Queerly Global Politics: Some Events

Normal blogging service soon to be resumed. In the meantime, two gender and world politics events of note. First, on Friday 2 November, a roundtable on gender, militarisation and violence at LSE, featuring Cynthia Enloe, Aaron Belkin, Kim Hutchings,and others. It will be excellent. Second, the call for papers for the 2nd International Feminist Journal of Politics is out. The conference is a way away (17-19 May 2013 at the University of Sussex), but early paper/panel submissions are encouraged. Details below the model military aesthetic.

(Im)possibly Queer International Feminisms

Feminists taught us that the personal is political. International Relations feminists taught us that the personal is international. And contemporary Queer Scholars are teaching us that the international is queer. While sometimes considered in isolation, these insights are connected in complex and sometimes contradictory ways. This conference seeks to bring together scholars and practitioners to critically consider the limits and possibilities of thinking, doing, and being in relation to various assemblages composed of queer(s), international(s), and feminism(s).

Questions we hope to consider include: Who or what is/are (im)possibly queer, (im)possibly international, (im)possibly feminist, separately and in combination? What makes assemblages of queer(s), international(s) and feminism(s) possible or impossible? Are such assemblages desirable – for whom and for what reasons? What might these assemblages make possible or impossible, especially for the theory and practice of global politics?

We are interested in papers and panels that explore these questions through theoretical and/or practical perspectives, be they interdisciplinary or located within the discipline of International Relations. Sub-themes include (Im)Possibly Queer/International/Feminist:

  • Heteronormativities/Homonormativities/Homonationalisms
  • Embodiments/Occupations/Economies/Circulations
  • Temporalities/‘Successes’/‘Failures’
  • Emotions/Desires/Psycho-socialities
  • Technologies/Methodologies/Knowledges/Epistemologies
  • Spaces/Places/Borders/(Trans)positionings
  • States/Sovereignties/Subjectivities — Crossings/Migrations/Trans(gressions)
  • (In)Securities

We invite submissions for individual papers or pre-constituted panels on any topic pertaining to the conference theme and sub-themes. We also welcome papers and panels that consider any other feminist IR-related questions. Send abstracts (250 words) to: Joanna Wood (j.c.wood [at] sussex.ac.uk)

Deadline for submissions: 31 January 2013

Dr Sabaratnam, I Presume?

Hot on Roberto’s heels, and the third of us to achieve doctorhood since the inception of The Disorder Of Things, our very own Meera today survived the critical questioning of Robbie Shilliam and Christopher Cramer. She is henceforth Dr Sabaratnam, certified by virtue of her thesis: Re-Thinking the Liberal Peace: Anti-Colonial Thought and Post-War Intervention in Mozambique. For the record, I’m assured that any violence inflicted was purely intellectual.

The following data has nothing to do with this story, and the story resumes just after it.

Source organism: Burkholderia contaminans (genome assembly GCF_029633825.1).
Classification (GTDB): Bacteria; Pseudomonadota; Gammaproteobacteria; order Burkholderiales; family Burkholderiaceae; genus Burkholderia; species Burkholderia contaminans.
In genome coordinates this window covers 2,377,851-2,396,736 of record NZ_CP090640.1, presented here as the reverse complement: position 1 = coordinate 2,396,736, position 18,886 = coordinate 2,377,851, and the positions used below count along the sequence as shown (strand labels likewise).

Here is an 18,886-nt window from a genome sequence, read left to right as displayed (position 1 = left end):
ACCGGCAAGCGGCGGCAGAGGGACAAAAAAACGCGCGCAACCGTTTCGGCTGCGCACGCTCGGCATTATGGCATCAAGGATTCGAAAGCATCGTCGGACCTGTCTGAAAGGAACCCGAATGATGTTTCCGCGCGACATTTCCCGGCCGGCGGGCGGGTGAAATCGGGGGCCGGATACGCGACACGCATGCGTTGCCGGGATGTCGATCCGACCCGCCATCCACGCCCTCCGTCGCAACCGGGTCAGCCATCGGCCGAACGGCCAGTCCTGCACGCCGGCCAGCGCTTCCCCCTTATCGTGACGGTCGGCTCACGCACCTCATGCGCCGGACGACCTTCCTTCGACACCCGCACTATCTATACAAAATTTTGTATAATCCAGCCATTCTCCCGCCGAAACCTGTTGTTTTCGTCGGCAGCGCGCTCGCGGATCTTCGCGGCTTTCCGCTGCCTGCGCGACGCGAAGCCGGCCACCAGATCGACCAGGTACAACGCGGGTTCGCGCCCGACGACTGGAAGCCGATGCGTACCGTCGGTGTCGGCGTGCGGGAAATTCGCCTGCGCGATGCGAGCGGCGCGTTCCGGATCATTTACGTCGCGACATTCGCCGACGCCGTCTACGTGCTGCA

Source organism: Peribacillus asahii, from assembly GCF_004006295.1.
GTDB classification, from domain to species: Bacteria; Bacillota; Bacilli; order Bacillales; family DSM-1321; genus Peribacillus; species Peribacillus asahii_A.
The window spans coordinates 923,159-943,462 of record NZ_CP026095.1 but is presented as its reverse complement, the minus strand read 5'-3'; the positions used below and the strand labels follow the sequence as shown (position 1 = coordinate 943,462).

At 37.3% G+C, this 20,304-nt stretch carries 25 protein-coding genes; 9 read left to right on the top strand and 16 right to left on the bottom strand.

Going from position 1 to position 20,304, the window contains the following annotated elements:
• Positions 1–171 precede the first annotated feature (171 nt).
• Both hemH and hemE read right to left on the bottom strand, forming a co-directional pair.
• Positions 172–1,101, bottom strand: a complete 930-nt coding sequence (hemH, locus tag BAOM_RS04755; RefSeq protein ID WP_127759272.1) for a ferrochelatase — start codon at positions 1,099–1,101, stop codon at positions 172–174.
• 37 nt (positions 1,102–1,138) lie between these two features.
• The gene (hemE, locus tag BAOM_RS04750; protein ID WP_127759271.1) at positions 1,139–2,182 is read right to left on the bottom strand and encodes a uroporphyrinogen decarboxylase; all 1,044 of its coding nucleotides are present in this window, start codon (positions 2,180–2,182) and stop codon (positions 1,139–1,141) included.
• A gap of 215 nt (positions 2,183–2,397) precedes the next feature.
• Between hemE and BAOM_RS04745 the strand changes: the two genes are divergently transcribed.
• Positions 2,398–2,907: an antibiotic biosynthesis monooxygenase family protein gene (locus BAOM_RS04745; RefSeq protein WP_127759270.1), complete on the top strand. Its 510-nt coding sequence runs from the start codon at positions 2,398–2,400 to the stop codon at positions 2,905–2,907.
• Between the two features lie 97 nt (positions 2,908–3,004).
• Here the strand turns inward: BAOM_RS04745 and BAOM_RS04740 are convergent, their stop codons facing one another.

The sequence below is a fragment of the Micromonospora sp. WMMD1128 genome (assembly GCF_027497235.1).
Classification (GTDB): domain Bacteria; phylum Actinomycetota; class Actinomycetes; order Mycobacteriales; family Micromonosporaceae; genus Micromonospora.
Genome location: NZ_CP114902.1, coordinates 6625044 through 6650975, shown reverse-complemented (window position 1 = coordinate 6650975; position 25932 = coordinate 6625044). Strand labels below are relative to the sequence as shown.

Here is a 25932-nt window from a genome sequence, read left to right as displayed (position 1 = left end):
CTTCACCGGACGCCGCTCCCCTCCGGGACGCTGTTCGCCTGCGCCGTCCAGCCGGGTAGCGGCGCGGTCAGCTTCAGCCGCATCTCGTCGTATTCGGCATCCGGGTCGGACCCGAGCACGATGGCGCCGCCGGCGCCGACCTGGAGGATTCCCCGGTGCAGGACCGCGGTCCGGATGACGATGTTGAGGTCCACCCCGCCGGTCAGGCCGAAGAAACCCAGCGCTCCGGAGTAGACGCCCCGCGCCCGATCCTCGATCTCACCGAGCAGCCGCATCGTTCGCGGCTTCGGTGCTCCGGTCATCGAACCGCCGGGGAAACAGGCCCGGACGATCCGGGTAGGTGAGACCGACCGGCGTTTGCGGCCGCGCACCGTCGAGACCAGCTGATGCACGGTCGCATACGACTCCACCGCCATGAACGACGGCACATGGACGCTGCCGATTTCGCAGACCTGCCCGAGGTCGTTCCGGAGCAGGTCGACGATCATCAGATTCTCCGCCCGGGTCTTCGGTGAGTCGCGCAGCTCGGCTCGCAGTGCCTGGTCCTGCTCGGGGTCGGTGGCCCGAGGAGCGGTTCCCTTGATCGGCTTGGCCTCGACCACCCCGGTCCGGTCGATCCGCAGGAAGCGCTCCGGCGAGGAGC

Dr Roccu, I Presume?

The second of us to achieve doctorhood since the inception of The Disorder Of Things, our very own Roberto this afternoon survived interrogation by Charles Tripp and Toby Dodge to become a fully certified Doctor of Philosophy in International Relations. His thesis being entitled Gramsci in Cairo: Neoliberal Authoritarianism, Passive Revolution and Failed Hegemony in Mubarak’s Egypt, 1991-2010. Timely and on trend, awarded sans corrections.

Affect! Biopolitics! Technology! Ecology!: A Call for Papers

A brief pre-holiday announcement of the next Millennium annual conference, to be convened on the theme of Materialism and World Politics. Full details below the fold. The range of suggested topics looks both fascinating and much-needed, and I am assured by well-placed sources that there will also be some stellar speakers, for those who are tempted by such things. As always, papers submitted in the wake of the conference which survive the rigours of peer review will be published in a resulting special issue (Vol. 41, No. 3). Also, don’t forget about the Northedge Essay Competition (deadline 30 January 2012).

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Rewriting International Relations

A small cascade of Millennium-related news and IR from Elsewhere. First, our very own Nick was recently elected as Co-Editor (with Edmund H. Arghand and Maria Fotou) to oversee the journal for Volume 41 (2012-2013) on the basis of a conference proposal on ‘Materialism and World Politics’ (full CfP details forthcoming soon). Second, the Millennium blog has had a facelift (ongoing tweaks to be made to its façade), so go have a look.

Third, and perhaps most importantly, the Northedge Essay Competition is now open. So if you’re a post-graduate student (PhD or advanced Masters) in IR or cognate fields, and you have some exceptional work lying fallow, spruce it up and submit. The deadline is 30 January 2012, and the winning essay will appear in Millennium 41(1). Previous winners have been very good indeed.